Microsoft did the same thing just after it released Halo 2, in late 2004. That's when it cut its sports game studio, laying off nearly 80 people, then sold a Utah studio that had made snowboarding games to Take-Two Interactive.
Here's what Xbox boss Robbie Bach said that year, back when he was expecting the division to be profitable in fiscal 2007:
"When we got to that point, we started looking around and started realizing, wait, we've got tons of third-party support. We shouldn't be the bulk game provider."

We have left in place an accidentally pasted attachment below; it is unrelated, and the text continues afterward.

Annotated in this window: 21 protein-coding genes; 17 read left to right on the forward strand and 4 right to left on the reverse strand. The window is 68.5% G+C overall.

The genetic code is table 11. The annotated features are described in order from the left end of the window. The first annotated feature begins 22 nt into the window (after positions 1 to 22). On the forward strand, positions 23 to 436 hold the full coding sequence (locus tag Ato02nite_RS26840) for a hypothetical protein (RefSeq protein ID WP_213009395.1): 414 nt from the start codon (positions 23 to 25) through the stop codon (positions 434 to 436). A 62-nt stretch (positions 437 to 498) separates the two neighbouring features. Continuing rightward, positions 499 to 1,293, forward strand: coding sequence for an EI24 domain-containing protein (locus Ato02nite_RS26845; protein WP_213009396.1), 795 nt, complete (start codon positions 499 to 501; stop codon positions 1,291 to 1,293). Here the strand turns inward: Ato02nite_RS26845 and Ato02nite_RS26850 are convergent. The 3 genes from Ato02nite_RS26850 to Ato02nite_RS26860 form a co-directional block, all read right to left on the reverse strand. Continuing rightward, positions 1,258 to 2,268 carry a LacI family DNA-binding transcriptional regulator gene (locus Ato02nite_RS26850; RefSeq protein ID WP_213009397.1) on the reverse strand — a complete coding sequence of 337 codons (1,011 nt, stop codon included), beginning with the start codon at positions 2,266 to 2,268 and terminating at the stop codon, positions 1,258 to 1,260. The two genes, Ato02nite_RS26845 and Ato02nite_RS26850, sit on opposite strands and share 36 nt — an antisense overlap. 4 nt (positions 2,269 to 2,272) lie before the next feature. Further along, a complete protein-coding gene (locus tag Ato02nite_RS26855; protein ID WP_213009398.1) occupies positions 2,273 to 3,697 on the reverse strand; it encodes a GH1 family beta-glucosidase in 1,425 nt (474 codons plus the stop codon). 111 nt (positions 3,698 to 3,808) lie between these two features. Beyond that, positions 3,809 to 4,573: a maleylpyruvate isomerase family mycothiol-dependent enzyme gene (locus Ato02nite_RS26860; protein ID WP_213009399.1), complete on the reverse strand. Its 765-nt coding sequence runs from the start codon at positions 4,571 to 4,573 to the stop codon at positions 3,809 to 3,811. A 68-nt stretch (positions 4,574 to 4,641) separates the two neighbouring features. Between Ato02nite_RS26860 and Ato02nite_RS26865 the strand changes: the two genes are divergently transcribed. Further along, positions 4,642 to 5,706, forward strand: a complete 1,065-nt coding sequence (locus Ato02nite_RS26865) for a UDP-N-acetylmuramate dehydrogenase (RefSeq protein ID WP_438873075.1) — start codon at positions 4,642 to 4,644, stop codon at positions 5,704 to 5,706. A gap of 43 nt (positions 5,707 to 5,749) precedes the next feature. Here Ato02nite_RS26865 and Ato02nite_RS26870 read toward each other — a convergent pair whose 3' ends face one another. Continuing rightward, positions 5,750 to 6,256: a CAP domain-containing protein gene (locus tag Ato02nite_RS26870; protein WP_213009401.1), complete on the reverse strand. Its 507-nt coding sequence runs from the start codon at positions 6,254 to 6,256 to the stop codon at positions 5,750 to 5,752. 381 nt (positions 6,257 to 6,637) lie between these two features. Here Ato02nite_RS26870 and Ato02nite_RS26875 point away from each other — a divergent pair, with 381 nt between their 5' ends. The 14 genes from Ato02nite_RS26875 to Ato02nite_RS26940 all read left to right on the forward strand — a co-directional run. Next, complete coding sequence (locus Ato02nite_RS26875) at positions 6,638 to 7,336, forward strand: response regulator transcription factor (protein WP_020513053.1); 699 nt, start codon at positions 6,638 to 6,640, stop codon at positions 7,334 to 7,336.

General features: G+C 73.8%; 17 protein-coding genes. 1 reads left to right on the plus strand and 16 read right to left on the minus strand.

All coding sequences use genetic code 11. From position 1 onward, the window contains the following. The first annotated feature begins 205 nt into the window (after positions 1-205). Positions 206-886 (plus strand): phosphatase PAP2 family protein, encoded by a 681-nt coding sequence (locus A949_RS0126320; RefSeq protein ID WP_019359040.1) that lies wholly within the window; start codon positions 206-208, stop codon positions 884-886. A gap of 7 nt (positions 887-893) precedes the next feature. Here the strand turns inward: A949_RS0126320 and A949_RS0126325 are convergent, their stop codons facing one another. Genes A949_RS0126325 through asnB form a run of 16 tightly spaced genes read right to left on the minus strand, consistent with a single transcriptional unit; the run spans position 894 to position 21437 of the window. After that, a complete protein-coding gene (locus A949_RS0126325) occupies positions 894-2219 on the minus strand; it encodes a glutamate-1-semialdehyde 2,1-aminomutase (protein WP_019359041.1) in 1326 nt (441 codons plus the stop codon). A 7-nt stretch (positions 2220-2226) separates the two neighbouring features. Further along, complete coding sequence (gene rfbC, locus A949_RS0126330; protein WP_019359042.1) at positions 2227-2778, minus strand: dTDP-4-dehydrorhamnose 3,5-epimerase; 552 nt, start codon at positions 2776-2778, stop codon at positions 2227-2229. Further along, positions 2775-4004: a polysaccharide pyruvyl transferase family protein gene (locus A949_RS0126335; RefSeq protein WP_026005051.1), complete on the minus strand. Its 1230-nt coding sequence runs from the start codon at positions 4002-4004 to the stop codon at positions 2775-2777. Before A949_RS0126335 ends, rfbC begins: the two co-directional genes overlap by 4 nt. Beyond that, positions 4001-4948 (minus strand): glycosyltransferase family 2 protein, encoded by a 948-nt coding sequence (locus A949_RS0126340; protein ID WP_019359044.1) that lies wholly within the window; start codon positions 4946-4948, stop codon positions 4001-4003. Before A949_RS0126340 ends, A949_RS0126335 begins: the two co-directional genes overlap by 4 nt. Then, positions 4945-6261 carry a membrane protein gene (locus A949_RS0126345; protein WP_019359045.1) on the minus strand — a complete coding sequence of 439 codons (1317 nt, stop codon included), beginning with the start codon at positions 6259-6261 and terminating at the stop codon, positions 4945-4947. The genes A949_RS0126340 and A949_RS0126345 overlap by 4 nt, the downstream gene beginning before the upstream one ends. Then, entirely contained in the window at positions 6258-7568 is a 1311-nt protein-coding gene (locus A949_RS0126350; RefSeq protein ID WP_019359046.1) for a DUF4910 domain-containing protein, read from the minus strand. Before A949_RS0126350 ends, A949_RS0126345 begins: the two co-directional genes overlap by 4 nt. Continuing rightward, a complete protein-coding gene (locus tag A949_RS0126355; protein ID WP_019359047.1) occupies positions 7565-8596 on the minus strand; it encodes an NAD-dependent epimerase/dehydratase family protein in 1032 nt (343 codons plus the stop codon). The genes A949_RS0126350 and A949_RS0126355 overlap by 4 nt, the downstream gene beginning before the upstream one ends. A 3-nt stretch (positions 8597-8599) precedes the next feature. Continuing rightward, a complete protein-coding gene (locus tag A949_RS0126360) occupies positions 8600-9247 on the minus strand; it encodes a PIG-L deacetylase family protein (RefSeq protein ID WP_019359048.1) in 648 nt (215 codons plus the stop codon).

Maybe this was all part of a plan that would unfold as the Xbox hit critical mass. Microsoft's a platform company, not a content company.
It's actually kind of odd to have game development in-house at a hardware manufacturer. The business world likes strategic alliances of associated but different businesses, and mergers of companies with similar products or services that can lower their costs by merging. An in-house studio is an expensive luxury. It worked for a while, though; Halo put the Xbox on the map.
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